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Anatomy of an RNA virus : dissecting the host-virus interactions that govern dicistrovirus gene expression and transmission Kerr, Craig Howard

Abstract

Viruses exist as obligate intracellular parasites, with one of the largest classifications of viruses being the positive single stranded RNA viruses ((+)ssRNA). Viral families in this group are incredibly diverse in their replication schemes and host tropisms. Despite this, there exist fundamental principles between them. Unravelling these common mechanisms can give rise to a greater understanding of virus biology and lead to the development of novel antiviral therapies and biotechnology. Members of the Dicistroviridae contain monopartite, (+)ssRNA genomes, between 8 to 10 kilobases in size. Infectious to agriculturally and economically important arthropods, these viruses have served as model systems to study fundamental cellular processes such as translation and innate immunity. Dicistroviruses contain two open reading frames (ORFs), which are translated by two distinct internal ribosome entry sites (IRESs). The 5’ untranslated region IRES drives translation of the viral non-structural proteins encoded in ORF1, whereas the intergenic region (IGR) IRES directs translation of the viral structural proteins of ORF2. The scheme by which these viruses replicate is poorly described. Here, we develop the first infectious clones of the dicistrovirus type species, Cricket paralysis virus (CrPV), termed CrPV-2 and -3. We demonstrate that this clone is fully infectious in Drosophila S2 cells and causes mortality when injected into adult flies. Utilizing this clone, we examined how specific mutations in the IGR IRES affect viral gene expression in vivo. Moreover, we demonstrate that the CrPV IGR IRES uses an unusual mechanism for +1-frame translation of a hidden overlapping ORF, which is important for viral pathogenesis. Finally, using a combination of biochemical and mass spectrometry based approaches we show that CrPV may usurp cellular pathways to obtain an envelope. This thesis offers insights into the complex replication scheme of dicistroviruses and provides a foundation for future studies into the life cycle of these viruses.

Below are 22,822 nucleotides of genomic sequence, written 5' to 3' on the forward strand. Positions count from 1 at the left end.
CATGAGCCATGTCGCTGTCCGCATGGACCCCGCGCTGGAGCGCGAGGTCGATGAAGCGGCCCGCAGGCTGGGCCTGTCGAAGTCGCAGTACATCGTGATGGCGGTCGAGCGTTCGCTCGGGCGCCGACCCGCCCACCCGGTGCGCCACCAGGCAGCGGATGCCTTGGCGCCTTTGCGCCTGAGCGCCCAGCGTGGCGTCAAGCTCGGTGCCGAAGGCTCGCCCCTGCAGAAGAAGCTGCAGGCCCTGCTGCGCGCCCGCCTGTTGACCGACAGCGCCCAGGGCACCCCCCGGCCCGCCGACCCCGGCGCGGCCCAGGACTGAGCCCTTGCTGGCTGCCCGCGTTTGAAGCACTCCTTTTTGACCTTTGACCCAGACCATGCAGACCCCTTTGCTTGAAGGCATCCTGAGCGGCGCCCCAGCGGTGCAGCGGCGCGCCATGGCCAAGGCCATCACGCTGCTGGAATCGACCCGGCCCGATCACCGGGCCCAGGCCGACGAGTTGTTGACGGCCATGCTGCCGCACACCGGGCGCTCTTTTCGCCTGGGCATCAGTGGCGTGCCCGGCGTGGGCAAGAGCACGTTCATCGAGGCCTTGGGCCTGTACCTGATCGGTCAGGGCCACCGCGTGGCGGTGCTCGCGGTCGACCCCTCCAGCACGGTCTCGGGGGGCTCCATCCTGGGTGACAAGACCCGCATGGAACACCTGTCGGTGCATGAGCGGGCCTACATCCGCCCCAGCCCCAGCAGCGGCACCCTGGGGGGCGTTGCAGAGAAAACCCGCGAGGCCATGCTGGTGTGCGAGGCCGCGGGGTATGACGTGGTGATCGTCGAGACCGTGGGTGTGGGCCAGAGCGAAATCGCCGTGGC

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Attribution-NonCommercial-NoDerivatives 4.0 International

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